Idaho’s school superintendent Tom Luna released his budget request for next year Tuesday. Luna is asking for a $77.8 million bump in state spending for education. That would be a 5.9 percent increase. That’s how much the Legislature increased education spending in 2007, the year before the financial crisis. Since then, the education budget has seen big cuts, and more recently, modest increases.
Here’s how it usually goes. Luna recommends a pretty big education funding figure. Governor C.L. "Butch" Otter recommends a smaller one, and the Legislature passes an even smaller spending plan.
Last year, Luna asked for a 5.1 percent increase, the governor recommended 3 percent, Luna later revised his closer to the governor’s figure and the Legislature passed a 2.2 percent education funding increase.
During the 2007 legislative session, the year lawmakers authorized the 5.9 percent increase, Luna asked for 7.2 percent. The next year he asked for 7 percent and got 3.7 percent. Cuts began after that. In the 2012 session, lawmakers started to restore some of those cuts with an increase pretty close to both Luna and Otter’s recommendations.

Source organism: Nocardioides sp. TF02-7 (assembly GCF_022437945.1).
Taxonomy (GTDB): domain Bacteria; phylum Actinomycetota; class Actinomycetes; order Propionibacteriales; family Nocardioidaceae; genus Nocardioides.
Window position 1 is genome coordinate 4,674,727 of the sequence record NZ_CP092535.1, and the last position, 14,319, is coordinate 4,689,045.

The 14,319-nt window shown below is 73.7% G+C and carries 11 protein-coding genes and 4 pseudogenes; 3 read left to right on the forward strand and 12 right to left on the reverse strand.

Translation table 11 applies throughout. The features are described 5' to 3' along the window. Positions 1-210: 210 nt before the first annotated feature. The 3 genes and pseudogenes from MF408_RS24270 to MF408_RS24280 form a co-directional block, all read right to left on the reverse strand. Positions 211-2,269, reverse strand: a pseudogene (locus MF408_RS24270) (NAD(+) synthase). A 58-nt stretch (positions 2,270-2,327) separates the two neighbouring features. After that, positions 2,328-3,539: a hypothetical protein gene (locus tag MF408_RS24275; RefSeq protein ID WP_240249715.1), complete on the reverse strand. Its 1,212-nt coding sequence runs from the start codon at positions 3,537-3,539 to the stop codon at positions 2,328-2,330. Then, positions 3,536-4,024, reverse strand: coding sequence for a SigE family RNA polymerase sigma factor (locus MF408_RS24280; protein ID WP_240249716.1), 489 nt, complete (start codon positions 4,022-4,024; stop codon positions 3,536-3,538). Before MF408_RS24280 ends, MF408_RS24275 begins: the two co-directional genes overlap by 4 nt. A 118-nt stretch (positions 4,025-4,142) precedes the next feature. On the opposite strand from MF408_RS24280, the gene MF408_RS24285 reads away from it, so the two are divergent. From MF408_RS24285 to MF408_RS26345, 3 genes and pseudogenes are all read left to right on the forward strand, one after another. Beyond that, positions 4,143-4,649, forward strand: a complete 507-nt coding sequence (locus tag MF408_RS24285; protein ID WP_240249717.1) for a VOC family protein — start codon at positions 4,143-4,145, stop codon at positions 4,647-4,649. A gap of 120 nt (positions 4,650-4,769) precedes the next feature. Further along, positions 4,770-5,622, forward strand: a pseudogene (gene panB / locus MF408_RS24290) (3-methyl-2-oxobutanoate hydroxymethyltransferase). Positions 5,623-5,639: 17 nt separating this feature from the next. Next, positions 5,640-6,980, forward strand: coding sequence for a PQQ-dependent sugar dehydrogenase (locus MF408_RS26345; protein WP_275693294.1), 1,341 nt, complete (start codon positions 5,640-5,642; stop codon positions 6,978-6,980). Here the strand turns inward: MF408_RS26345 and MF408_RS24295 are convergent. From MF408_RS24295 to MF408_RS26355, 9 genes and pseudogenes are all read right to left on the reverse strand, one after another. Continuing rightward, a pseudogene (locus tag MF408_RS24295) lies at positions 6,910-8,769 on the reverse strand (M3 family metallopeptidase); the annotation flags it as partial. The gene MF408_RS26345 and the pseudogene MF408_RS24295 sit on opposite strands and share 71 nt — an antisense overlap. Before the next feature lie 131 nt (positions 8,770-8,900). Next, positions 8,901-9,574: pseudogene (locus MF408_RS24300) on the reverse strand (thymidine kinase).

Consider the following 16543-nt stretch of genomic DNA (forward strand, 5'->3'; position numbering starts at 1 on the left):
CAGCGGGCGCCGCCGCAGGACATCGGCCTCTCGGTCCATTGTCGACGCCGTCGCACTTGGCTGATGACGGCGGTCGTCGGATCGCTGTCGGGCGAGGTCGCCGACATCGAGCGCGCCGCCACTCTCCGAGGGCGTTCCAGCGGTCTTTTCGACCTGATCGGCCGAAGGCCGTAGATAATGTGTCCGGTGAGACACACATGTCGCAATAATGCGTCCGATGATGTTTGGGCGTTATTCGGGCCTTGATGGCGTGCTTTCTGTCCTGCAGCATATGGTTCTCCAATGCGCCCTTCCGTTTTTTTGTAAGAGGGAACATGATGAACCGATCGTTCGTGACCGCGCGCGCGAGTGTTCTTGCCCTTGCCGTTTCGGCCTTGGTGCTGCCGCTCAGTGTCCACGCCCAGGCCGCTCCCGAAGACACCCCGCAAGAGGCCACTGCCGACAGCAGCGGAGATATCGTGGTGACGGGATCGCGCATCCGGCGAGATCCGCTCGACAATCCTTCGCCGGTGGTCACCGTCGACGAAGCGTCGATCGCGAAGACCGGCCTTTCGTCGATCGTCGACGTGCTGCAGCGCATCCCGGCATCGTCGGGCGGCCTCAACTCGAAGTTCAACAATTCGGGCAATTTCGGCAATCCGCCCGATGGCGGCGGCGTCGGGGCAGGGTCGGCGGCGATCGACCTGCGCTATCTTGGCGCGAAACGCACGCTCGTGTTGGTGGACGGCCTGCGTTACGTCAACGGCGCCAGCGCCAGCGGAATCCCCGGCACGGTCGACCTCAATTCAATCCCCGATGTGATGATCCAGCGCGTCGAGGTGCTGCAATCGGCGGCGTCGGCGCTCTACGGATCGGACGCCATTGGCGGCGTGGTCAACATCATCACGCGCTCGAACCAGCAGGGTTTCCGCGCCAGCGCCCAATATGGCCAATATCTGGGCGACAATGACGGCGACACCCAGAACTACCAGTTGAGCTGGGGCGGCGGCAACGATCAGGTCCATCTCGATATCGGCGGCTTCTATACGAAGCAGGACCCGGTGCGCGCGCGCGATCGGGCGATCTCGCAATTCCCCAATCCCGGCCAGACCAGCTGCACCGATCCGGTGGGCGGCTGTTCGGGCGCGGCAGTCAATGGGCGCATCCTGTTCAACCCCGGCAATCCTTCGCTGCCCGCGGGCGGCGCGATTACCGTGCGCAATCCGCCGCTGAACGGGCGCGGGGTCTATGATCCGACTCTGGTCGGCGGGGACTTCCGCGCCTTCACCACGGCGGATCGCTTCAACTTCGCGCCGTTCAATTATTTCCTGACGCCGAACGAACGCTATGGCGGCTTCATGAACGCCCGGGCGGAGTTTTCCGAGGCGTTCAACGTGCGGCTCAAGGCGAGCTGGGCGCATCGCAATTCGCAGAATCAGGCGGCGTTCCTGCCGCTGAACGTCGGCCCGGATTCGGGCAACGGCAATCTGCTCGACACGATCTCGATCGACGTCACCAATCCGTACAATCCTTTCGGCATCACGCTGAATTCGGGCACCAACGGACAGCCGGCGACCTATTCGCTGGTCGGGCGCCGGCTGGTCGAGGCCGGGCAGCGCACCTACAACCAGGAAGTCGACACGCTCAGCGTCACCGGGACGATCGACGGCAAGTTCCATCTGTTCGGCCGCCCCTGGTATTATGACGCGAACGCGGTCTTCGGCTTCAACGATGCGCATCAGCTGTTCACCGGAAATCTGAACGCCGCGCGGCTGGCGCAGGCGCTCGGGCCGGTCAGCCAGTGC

This year, Luna’s proposed funding increases come from the recommendations of the governor’s task force for improving education. Otter has also endorsed these recommendations in principle. Luna now echoes some of Otter’s comments about implementing these ideas over the next five or six years. So this year the superintendent and governor might be more in sync on education spending than in the past. But Luna still has to sell task force recommendations to lawmakers.
“I think sometimes there’s a knee-jerk reaction to say this all sounds good but where are we going to get the money. I don’t think that’s an acceptable response,” Luna says. “So stay at the table, let’s follow the example of the task force. And that would be my ask of legislators.”
Governor Otter has said his top priority for the 2014 legislative session will be to restore school district operational money cut during the recession. That accounts for $16 million of Luna’s proposed increase. That’s his second biggest request after $42 million to raise teacher salaries. Luna also wants more money for high school students to take college credit and $13 million for professional development.
“Any number of these do cost money but they’re also specific deliverables that can be measured and shown that they bring about improvement,” Luna says. “My experience is the Legislature is willing to get behind and fund these kind of ideas.”
After you factor in federal money, which Luna’s office is estimating will be completely static, the plan represents about a 5 percent increase in total education spending for Idaho, or $1.68 billion. That’s still $12 million less than FY 2009 before state budget cuts began.
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